Absorb. Honor. Attend.
The Women’s Center stands in solidarity with the Black community and honors the life of Amir Locke, the 22-year old man who was shot and killed by a police officer in Minneapolis on February 2. We also hold concern for the well-being of those in our community experiencing the trauma that racism inflicts.
We stand with our students and colleagues engaged in anti-racist work, echoing their calls for justice and equity. We affirm that Black lives, Black dreams, Black perspectives, Black experiences, Black futures matter.
In the summer of 2020, our colleagues at the Women’s Initiative curated these lists of helpful resources for wellbeing as well as for learning and taking action. And we urge all who are engaging in activism to practice the self-care that will sustain these efforts for the duration.
Absorb, with care.
Understanding trauma may help you to process violence in the news or to support others in your life in doing so. To that end, we can offer useful insights provided by our counseling team who are always willing to share their knowledge. Now, as always, it is important to take a trauma-informed approach in responding to social injustice.
Traumatic events bring loss, whether that’s the loss of a sense of safety, the loss of a sense of control or the actual loss of a family member or friend. Managing our own reactions to such losses, even those that emanate from events happening far from where we are physically located, is crucial. We must take care of ourselves so that we can respond without creating further harm.
Here are two brief articles that members of our team have written to help you process traumatic events:
Every one of us has multiple responses in times of stressful news, emotionally, socially, and politically - and will continue to do so as we move forward. It is important, however, to seek help if your reaction is interfering with your ability to function in daily life. Resources that are available during the COVID-19 pandemic include those listed here.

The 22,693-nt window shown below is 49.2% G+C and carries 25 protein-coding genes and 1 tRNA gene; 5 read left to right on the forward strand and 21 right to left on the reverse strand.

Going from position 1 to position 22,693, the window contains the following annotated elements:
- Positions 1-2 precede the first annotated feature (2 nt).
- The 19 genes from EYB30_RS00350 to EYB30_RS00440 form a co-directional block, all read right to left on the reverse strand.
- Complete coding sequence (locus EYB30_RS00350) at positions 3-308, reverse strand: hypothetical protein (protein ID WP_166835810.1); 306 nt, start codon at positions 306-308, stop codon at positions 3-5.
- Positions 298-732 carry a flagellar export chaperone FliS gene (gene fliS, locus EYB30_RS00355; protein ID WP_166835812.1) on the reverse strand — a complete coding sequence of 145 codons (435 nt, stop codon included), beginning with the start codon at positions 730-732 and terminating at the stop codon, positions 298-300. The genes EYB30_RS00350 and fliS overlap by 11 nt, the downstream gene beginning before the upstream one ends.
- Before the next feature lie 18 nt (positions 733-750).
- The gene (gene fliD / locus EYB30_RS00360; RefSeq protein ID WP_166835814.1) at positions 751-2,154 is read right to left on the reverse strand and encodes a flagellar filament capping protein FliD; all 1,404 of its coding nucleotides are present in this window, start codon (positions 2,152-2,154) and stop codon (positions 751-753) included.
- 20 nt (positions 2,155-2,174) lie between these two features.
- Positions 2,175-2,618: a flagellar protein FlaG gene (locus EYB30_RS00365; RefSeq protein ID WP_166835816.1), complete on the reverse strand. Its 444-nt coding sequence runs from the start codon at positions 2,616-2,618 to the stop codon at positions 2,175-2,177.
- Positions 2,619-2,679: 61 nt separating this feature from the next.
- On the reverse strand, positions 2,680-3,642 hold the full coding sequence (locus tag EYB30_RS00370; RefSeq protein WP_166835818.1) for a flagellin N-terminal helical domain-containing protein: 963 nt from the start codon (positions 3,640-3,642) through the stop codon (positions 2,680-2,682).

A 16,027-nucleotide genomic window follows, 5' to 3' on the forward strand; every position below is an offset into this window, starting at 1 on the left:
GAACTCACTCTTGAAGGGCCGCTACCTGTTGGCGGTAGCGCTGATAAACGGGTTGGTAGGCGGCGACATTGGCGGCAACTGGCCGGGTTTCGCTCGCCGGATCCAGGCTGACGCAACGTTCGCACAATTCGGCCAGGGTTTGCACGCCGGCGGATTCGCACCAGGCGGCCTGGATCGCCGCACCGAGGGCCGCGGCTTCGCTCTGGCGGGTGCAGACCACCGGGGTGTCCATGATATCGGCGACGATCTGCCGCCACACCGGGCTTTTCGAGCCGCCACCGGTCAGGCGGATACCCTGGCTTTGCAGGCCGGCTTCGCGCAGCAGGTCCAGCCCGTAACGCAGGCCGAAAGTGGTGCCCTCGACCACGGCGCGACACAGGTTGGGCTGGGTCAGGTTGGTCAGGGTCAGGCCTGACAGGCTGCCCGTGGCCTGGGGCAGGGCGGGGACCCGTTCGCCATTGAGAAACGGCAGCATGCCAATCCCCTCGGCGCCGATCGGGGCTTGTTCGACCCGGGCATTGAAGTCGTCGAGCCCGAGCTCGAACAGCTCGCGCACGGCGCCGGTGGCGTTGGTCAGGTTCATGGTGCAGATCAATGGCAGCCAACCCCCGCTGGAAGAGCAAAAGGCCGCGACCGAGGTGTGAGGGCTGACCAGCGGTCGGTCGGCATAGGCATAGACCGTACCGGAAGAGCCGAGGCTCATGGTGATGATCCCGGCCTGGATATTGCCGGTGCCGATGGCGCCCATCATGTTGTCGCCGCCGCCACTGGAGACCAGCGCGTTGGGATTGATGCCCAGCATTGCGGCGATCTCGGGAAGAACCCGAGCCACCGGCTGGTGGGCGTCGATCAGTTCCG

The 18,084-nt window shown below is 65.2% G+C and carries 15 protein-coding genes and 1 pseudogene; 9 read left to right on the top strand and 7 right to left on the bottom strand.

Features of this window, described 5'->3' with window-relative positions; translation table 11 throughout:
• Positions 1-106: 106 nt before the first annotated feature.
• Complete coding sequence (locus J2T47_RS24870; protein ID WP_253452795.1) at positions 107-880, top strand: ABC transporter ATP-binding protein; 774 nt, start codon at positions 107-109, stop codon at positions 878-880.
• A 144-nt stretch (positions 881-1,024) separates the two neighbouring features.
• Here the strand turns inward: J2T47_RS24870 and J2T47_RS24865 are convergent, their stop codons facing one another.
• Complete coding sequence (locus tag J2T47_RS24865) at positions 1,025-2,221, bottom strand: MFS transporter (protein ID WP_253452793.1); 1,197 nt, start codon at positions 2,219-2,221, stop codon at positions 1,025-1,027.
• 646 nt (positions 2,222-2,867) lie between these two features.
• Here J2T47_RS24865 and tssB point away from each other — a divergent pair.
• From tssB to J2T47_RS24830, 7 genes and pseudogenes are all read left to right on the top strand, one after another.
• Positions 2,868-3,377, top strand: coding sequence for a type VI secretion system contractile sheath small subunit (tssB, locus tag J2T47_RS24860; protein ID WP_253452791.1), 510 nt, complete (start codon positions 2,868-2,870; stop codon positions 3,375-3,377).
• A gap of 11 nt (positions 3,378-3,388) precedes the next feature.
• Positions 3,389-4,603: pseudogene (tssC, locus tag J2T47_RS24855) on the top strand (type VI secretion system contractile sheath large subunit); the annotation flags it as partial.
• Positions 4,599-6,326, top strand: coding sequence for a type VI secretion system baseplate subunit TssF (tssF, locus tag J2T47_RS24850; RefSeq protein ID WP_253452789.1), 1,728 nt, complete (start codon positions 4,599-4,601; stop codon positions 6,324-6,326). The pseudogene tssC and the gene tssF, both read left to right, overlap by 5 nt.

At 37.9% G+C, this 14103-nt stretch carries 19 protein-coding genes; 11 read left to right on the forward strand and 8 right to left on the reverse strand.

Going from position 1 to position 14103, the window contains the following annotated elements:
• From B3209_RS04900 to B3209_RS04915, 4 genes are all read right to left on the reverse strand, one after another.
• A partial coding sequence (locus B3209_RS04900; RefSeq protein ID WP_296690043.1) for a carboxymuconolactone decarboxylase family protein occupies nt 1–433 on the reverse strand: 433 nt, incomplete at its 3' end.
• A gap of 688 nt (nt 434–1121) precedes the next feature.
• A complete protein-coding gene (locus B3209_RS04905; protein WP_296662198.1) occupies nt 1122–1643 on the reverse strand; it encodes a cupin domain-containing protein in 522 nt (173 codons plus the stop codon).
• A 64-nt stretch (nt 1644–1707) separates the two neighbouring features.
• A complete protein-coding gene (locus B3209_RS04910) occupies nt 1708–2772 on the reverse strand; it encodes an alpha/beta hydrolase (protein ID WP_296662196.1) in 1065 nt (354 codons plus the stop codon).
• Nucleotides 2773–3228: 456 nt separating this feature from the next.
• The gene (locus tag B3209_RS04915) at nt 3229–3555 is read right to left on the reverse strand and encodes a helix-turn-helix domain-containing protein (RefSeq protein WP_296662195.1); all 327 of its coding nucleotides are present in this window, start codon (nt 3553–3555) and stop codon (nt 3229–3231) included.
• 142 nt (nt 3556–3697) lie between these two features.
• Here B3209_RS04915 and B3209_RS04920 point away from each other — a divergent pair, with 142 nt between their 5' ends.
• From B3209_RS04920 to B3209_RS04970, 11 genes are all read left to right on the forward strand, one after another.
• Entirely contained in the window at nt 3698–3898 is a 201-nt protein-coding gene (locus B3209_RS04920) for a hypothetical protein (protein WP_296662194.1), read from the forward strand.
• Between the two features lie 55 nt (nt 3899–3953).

Racist/racialized violence is a systemic, society-wide evil. While the varying constraints within which we have been living and working have affected activists’ established playbook over the course of the pandemic, these constraints might also provide clarity about an effective way for allies to respond.
For all of us seeing from afar the current impact on the greater Minneapolis community, this moment provides us with the opportunity to practice a pivot in our response and one that is important because “good politics start locally.” After we sit with the injustice, absorbing what has happened, might we next honor those who lost their lives by identifying the injustices and problems in our own respective communities and putting into action concrete plans to correct them? Might those of us who work for social justice – or aspire to - ask ourselves, How can I find a voice that I can use where I am to speak up for the human dignity of all? How can I intervene when I see something happening?
Whether you are currently on Grounds or elsewhere you are never far from what you have learned in your time at UVA: how can you translate what you have learned about bystander intervention into a technique that meets the needs of your current community? Remember learning the three Ds? There are actually 5 Ds: Direct, Distract, Delay, Delegate and Document. All of these are legitimate strategies, used singly or in combination, to resist and interrupt racism when you see or hear it.
Speaking out on social media is one way you might engage but it is not a substitute for attending to injustice in other ways. This is a systemic social ill we’re confronting. Concrete action to dismantle it is what counts.
We stand, as always, with all of our students, alums and colleagues working to create a respectful culture on Grounds and across the world. And we want to remind all UVA students, as well as the faculty, staff and parents across the University community who care about them, that we are here to provide support and information about available resources.